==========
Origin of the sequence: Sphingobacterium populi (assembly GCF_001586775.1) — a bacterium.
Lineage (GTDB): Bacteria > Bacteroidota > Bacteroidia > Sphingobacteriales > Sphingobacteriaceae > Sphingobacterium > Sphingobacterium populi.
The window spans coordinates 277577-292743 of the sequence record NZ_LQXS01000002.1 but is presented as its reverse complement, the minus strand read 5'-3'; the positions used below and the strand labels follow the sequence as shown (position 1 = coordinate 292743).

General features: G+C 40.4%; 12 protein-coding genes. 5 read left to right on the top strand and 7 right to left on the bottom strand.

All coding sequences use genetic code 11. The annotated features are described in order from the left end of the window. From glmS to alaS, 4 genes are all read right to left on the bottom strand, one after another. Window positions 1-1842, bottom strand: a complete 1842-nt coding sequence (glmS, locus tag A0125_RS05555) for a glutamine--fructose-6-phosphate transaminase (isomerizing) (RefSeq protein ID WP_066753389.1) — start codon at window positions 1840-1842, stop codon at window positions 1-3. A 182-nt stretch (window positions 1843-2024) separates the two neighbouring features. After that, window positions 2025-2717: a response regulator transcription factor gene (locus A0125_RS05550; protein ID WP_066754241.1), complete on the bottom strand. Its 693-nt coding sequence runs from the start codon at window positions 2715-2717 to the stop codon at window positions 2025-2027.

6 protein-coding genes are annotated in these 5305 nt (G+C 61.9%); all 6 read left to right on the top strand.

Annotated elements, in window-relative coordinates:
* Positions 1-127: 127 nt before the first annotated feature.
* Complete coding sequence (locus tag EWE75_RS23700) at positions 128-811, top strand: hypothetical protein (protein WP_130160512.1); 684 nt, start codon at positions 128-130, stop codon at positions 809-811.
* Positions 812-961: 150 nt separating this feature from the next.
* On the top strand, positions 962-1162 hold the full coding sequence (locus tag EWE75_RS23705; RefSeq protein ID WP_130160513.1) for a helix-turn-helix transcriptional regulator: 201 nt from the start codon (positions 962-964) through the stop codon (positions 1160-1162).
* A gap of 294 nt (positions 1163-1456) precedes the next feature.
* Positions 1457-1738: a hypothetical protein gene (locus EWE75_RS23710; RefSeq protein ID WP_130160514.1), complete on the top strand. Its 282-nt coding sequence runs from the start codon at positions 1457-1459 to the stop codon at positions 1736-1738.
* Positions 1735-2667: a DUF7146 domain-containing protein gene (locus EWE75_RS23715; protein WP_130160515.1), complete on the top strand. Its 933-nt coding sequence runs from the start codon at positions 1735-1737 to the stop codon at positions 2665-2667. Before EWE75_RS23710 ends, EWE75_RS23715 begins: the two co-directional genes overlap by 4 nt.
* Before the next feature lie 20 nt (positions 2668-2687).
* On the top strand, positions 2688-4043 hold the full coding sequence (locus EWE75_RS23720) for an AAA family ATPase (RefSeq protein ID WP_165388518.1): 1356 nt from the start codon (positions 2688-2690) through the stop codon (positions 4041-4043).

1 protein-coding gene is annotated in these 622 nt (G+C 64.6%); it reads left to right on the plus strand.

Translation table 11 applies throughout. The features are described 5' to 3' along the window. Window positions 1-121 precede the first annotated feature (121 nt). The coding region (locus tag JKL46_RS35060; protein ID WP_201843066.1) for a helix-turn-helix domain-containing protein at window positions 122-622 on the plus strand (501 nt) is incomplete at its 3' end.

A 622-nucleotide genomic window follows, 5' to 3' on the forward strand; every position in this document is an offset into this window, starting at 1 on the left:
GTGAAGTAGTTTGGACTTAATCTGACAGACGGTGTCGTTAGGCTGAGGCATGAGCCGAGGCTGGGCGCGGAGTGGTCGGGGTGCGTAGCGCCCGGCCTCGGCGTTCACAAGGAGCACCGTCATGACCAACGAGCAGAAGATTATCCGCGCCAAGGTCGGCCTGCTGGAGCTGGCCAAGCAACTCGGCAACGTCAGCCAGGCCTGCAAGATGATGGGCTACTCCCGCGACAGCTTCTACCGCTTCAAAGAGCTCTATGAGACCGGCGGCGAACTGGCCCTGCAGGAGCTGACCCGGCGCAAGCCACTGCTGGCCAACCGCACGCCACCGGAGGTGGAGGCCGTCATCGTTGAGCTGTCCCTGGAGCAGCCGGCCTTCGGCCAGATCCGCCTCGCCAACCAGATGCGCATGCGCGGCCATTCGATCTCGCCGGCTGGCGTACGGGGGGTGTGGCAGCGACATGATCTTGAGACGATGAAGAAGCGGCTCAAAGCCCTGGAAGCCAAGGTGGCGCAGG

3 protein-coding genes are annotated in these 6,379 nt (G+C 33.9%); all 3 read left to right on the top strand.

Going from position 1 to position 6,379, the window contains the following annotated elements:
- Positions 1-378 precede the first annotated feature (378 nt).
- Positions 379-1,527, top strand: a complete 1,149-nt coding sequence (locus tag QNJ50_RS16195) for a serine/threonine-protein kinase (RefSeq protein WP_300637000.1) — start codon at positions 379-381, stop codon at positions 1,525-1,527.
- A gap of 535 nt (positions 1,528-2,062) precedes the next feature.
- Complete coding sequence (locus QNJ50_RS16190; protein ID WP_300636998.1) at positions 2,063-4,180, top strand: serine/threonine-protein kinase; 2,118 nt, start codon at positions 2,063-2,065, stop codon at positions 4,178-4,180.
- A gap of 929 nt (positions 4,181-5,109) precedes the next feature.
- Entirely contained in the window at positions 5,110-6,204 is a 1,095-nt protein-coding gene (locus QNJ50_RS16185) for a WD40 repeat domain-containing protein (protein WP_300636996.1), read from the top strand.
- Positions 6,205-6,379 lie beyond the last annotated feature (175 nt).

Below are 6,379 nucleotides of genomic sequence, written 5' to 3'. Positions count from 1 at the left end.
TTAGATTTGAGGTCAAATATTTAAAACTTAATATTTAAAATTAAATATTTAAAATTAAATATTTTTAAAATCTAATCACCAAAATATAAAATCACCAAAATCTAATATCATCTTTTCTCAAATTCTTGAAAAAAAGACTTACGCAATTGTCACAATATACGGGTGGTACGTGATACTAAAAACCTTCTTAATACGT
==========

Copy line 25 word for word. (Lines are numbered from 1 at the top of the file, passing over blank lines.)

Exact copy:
- A gap of 535 nt (positions 1,528-2,062) precedes the next feature.